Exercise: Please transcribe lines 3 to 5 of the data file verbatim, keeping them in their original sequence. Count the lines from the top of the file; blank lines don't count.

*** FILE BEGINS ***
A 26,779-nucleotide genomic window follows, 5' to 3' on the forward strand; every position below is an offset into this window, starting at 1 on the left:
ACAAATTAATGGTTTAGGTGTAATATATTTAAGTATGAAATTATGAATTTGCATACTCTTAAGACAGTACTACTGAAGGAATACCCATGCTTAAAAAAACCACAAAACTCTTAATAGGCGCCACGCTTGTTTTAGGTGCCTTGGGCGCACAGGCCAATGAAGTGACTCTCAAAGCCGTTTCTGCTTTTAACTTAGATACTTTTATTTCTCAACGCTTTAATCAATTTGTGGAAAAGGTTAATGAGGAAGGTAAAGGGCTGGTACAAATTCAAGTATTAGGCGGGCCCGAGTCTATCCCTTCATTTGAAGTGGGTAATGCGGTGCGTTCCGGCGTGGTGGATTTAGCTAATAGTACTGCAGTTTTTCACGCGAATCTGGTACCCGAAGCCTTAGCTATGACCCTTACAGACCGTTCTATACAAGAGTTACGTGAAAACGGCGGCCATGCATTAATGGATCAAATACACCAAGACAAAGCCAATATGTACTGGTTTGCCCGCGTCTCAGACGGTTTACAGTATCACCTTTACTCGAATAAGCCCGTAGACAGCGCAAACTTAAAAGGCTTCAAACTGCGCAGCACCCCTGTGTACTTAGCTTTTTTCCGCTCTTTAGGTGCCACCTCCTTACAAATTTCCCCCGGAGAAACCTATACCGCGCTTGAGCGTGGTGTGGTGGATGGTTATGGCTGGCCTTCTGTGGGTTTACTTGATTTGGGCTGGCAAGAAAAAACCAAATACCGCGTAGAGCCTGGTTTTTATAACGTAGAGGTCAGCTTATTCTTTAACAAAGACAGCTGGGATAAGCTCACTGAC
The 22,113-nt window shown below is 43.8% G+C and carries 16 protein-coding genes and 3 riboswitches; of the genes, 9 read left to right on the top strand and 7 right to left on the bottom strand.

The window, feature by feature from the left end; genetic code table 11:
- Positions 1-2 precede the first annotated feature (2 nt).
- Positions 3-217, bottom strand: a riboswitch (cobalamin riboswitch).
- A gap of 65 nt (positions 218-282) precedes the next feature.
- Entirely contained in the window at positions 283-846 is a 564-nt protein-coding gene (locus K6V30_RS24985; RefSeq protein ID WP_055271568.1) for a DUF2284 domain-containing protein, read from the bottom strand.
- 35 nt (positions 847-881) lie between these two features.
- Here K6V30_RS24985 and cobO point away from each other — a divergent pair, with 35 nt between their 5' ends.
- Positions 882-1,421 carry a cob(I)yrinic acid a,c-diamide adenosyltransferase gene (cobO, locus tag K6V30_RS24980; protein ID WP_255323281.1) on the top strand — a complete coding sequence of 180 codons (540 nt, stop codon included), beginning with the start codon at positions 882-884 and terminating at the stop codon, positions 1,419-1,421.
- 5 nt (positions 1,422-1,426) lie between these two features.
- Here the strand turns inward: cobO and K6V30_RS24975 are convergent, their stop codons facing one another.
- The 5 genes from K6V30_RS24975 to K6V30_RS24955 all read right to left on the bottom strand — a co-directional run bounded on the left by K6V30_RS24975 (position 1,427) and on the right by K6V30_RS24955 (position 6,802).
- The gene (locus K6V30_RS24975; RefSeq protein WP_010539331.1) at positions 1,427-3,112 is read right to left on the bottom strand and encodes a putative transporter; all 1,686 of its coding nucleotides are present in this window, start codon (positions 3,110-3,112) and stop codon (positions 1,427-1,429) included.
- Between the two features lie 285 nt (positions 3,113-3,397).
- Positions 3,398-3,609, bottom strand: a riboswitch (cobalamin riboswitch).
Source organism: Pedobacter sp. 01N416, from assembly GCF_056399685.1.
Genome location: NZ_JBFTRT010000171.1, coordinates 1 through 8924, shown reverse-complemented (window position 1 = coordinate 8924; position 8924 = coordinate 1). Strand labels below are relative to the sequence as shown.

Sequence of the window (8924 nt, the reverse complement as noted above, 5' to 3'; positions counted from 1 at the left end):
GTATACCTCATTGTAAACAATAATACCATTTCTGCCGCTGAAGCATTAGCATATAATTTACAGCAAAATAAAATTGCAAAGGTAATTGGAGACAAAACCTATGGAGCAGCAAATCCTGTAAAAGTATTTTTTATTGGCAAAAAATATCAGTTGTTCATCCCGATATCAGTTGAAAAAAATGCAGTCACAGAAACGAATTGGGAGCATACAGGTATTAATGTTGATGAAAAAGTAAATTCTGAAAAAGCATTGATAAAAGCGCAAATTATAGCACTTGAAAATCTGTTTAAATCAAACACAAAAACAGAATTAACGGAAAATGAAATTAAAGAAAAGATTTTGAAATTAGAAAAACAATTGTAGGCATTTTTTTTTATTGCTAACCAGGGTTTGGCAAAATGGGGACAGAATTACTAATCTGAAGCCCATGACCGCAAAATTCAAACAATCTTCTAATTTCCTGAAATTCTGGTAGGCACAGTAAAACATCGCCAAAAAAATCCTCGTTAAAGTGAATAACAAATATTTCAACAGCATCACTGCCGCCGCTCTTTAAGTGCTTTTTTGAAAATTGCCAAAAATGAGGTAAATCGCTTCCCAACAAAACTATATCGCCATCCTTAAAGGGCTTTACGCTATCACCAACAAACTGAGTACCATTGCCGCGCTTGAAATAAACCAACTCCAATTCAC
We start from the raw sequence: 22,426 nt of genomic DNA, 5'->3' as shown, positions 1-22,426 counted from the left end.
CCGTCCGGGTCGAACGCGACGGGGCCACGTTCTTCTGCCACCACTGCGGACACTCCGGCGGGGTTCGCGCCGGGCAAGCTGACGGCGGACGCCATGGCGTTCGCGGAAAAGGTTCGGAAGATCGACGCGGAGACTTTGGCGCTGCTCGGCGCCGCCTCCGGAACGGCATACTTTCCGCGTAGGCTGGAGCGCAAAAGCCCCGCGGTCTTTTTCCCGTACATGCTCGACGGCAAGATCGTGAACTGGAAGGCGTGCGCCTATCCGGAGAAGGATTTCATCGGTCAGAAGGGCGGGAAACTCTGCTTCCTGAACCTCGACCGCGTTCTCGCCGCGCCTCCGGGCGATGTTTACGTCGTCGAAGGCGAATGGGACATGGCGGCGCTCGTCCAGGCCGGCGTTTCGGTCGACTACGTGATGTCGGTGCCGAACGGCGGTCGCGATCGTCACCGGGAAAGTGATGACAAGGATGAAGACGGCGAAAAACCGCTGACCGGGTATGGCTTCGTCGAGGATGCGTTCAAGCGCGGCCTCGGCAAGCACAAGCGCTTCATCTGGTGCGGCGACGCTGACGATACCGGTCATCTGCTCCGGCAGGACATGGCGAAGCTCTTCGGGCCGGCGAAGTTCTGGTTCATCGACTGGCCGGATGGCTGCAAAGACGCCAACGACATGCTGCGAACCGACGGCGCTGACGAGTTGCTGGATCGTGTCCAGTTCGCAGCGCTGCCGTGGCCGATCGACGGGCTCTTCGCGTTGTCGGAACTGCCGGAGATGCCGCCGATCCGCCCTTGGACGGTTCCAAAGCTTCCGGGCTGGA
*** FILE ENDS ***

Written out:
The 22,113-nt window shown below is 43.8% G+C and carries 16 protein-coding genes and 3 riboswitches; of the genes, 9 read left to right on the top strand and 7 right to left on the bottom strand.

The window, feature by feature from the left end; genetic code table 11:
- Positions 1-2 precede the first annotated feature (2 nt).